• In our culture, we’re terrified to think of someone coming back after they’ve died (thank you, Walking Dead). Paul obviously thinks differently and deeply about resurrection. And while we might say we understand and believe in the idea of heaven, most of us would be hard-pressed to accurately describe what we think about it. Why? What are the things that keep us from believing in, or even thinking about, resurrected life?

 

  • Even when we can name the things that keep us from fully practicing resurrection, sometimes we still struggle to develop an active Gospel imagination about it, and to grow in our ability to walk it out. So how do we move forward? What are the specific, tangible practices you’re going to incorporate in your life to see this reality flourish?  

 

 

 

THE OPPORTUNITY

 

Give some thought this week to how your relationship with Jesus is defined by His life, His crucifixion and His resurrection. Be specific. Read verses 20-22 again: Can you embrace the truth of what Paul says here, that you’ve been made alive in Christ? What are some ways you’ll walk out the Kingdom differently as a result?

 

 

 

DEEP CUTS

 

 

 

 

THE MASH-UP

 

 

 

GRACE IN THE MOMENT

 

In this week’s blog post on gracechurchnwa.org, J. Ray reviews the latest book from his friend and seminary professor, A.J. Swoboda, titled “The Dusty Ones.” Read it! Leave comments! Share it! Tweet it! Pin it! Post it! By the way — guess who’s speaking at Grace Church next Sunday ...

 

 

 

LOOKING AHEAD

 

A.J. Swododa! He’ll lead us in a look at the miracle that occurred at Pentecost; you can read up on it in Acts 2:1-4 and 1 Corinthians 12:1-3. And remember: Pentecost Par-tay at 2828, next Sunday, May 15, at 6 p.m.!​

Grace Church Teaching Guide / Week of May 1, 2016
A More Excellent Way - Lucien-Nahum Isaac
00:00 / 00:00
Key Text: 1 Corinthians 12:31-13:13 (NET)

THE SET-UP

The unifying love of Jesus Christ will overcome anything that threatens to divide His church.

 

 

 

THE BOTTOM LINE

 

For disciples of Jesus Christ, is love a behavior or an identity?

Without the Holy Spirit, is it possible for us to love as Jesus would?

 

How does love create unity in the Church?

 

 

 

GRACE IN 3D

 

In our culture, we use one word — love — to describe so many different kinds of feelings. Obviously, we don’t “love” Twinkies or Star Wars the way we love our siblings or our spouse or our children. So how many different ways can you think of that we use the word “love”? Do you understand love differently now than you did when you were, say, five years old? How? Would you share your thoughts with your group?

 

 

 

THE HEAD AND THE HEART

 

  • In our text this week, Paul defines love by using words that are experiential, like “patient,” “kind” and “rejoices in truth.” Does this sound to you like a to-do list? A checklist of behaviors that shows whether or not you measure up to God’s standard? Based only on Scripture, consider what you know to be true about who you are in Christ (you could start with Romans 6:6, 1 Corinthians 6:17 or Colossians 2:9-10). Do you read our text differently if you think of love as your identity in Him instead of behavior you’re supposed to live up to? If so, how?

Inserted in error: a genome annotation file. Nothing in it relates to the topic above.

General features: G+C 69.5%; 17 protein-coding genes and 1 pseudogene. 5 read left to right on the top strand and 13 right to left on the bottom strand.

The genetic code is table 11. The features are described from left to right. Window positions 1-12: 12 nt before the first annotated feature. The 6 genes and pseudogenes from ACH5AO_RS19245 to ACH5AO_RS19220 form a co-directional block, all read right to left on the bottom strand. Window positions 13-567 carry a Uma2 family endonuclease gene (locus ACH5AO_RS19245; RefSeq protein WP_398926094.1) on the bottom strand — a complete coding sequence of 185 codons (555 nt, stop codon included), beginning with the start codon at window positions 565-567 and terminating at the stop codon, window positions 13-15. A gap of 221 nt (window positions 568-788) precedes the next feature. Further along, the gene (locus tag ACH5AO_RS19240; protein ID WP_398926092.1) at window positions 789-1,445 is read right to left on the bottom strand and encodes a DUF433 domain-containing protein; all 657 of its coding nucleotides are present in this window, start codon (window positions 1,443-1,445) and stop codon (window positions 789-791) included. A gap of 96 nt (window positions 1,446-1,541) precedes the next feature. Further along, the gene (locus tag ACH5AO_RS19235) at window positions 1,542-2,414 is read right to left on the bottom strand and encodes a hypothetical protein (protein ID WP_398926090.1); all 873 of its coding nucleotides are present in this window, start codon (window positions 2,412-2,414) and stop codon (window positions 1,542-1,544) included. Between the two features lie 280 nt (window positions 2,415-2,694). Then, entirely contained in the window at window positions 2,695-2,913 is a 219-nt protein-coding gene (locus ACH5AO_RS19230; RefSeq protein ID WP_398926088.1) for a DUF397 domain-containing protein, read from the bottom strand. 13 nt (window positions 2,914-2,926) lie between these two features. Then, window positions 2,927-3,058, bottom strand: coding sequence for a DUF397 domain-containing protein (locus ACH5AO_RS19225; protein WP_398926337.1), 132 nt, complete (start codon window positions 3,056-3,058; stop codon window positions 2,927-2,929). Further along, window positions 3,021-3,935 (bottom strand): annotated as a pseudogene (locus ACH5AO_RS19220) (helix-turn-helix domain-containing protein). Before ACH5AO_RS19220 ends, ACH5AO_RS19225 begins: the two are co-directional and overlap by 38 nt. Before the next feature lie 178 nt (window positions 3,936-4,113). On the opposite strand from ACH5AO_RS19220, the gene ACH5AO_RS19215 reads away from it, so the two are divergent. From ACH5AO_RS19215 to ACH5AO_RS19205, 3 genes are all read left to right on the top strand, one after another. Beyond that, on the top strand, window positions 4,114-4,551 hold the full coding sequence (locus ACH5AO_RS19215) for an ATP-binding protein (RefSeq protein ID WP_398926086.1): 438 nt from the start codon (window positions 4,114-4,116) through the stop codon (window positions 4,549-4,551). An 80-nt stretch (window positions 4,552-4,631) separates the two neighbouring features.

• Is it even possible for us to love each other this way on our own? What are the potential pitfalls when we try? Think back to the very earliest lessons about love that you learned as a child: How do they inform your belief today? And how do these stories compare to the new story that Christ has given you? Read Philippians 2:12-13; how do we recognize when we’re operating in the Holy Spirit’s power as opposed to our own? If we’re to be instruments of Christ’s love, how do we go about making ourselves available to Him?

 

  • In some respects, church families are very much like the families we’re born into. Look back at our text from last week, Acts 18:1-11 and 1 Corinthians 1:10-17. Based on what you read, as well as on your own experience, name three or four specific ways we cause division in the Church — by either the things we do, or things we neglect to do. How, specifically, is unity fostered when we love each other as Jesus does? What’s our incentive to love that way when it seems too difficult? When it doesn’t feel good? When it seems there’s nothing tangible in it for us? When we just don’t want to?  

 

 

 

THE OPPORTUNITY

 

If you feel like you’re on your own or under obligation to demonstrate Christ’s love, pray this week for a clearer understanding of the power available to you through the Holy Spirit. Ask for the grace to lean into it and grow in it every day, and to be an instrument of the peace and love of Jesus Christ in every facet of your life.

 

 

 

DEEP CUTS

 

 

 

THE MASH-UP

 

 

 

LOOKING AHEAD

Paul lays out a clear explanation of what Jesus’ resurrection means for us. Find it in our text next week, 1 Corinthians 15:1-26 and 51-58.